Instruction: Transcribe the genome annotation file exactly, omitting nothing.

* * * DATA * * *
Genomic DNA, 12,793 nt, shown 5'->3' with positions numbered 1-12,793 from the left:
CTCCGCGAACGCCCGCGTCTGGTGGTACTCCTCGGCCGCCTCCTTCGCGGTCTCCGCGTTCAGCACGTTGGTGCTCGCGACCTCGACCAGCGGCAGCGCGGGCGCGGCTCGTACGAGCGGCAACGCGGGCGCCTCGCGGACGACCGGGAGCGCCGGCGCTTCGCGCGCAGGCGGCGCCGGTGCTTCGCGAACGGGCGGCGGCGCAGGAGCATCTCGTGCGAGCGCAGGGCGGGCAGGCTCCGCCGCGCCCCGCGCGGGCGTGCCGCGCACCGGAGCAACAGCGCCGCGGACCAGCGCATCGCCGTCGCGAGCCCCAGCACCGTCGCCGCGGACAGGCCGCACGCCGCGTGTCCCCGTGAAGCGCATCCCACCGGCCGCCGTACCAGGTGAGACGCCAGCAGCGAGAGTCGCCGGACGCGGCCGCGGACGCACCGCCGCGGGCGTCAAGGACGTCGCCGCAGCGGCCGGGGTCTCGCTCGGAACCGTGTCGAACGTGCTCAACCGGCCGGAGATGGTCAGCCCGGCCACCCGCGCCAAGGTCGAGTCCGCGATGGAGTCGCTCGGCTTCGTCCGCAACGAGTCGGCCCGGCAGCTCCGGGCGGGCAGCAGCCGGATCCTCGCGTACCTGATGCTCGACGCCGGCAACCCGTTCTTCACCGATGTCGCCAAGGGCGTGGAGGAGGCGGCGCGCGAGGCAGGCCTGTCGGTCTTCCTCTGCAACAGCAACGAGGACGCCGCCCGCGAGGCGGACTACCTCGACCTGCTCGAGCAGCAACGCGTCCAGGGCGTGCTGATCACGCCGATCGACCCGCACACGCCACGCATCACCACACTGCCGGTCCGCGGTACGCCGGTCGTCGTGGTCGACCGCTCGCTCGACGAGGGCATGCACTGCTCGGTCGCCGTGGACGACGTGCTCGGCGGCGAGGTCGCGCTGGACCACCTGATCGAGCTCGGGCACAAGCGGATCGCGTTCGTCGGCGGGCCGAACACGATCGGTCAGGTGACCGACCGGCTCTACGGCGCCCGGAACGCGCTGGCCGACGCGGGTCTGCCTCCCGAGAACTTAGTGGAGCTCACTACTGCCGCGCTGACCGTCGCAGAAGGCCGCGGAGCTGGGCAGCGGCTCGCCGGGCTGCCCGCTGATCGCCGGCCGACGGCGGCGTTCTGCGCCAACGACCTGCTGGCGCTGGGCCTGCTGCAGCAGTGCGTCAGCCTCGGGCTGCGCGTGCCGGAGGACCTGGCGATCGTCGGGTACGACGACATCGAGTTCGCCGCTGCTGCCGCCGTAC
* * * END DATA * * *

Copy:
Genomic DNA, 12,793 nt, shown 5'->3' with positions numbered 1-12,793 from the left:
CTCCGCGAACGCCCGCGTCTGGTGGTACTCCTCGGCCGCCTCCTTCGCGGTCTCCGCGTTCAGCACGTTGGTGCTCGCGACCTCGACCAGCGGCAGCGCGGGCGCGGCTCGTACGAGCGGCAACGCGGGCGCCTCGCGGACGACCGGGAGCGCCGGCGCTTCGCGCGCAGGCGGCGCCGGTGCTTCGCGAACGGGCGGCGGCGCAGGAGCATCTCGTGCGAGCGCAGGGCGGGCAGGCTCCGCCGCGCCCCGCGCGGGCGTGCCGCGCACCGGAGCAACAGCGCCGCGGACCAGCGCATCGCCGTCGCGAGCCCCAGCACCGTCGCCGCGGACAGGCCGCACGCCGCGTGTCCCCGTGAAGCGCATCCCACCGGCCGCCGTACCAGGTGAGACGCCAGCAGCGAGAGTCGCCGGACGCGGCCGCGGACGCACCGCCGCGGGCGTCAAGGACGTCGCCGCAGCGGCCGGGGTCTCGCTCGGAACCGTGTCGAACGTGCTCAACCGGCCGGAGATGGTCAGCCCGGCCACCCGCGCCAAGGTCGAGTCCGCGATGGAGTCGCTCGGCTTCGTCCGCAACGAGTCGGCCCGGCAGCTCCGGGCGGGCAGCAGCCGGATCCTCGCGTACCTGATGCTCGACGCCGGCAACCCGTTCTTCACCGATGTCGCCAAGGGCGTGGAGGAGGCGGCGCGCGAGGCAGGCCTGTCGGTCTTCCTCTGCAACAGCAACGAGGACGCCGCCCGCGAGGCGGACTACCTCGACCTGCTCGAGCAGCAACGCGTCCAGGGCGTGCTGATCACGCCGATCGACCCGCACACGCCACGCATCACCACACTGCCGGTCCGCGGTACGCCGGTCGTCGTGGTCGACCGCTCGCTCGACGAGGGCATGCACTGCTCGGTCGCCGTGGACGACGTGCTCGGCGGCGAGGTCGCGCTGGACCACCTGATCGAGCTCGGGCACAAGCGGATCGCGTTCGTCGGCGGGCCGAACACGATCGGTCAGGTGACCGACCGGCTCTACGGCGCCCGGAACGCGCTGGCCGACGCGGGTCTGCCTCCCGAGAACTTAGTGGAGCTCACTACTGCCGCGCTGACCGTCGCAGAAGGCCGCGGAGCTGGGCAGCGGCTCGCCGGGCTGCCCGCTGATCGCCGGCCGACGGCGGCGTTCTGCGCCAACGACCTGCTGGCGCTGGGCCTGCTGCAGCAGTGCGTCAGCCTCGGGCTGCGCGTGCCGGAGGACCTGGCGATCGTCGGGTACGACGACATCGAGTTCGCCGCTGCTGCCGCCGTAC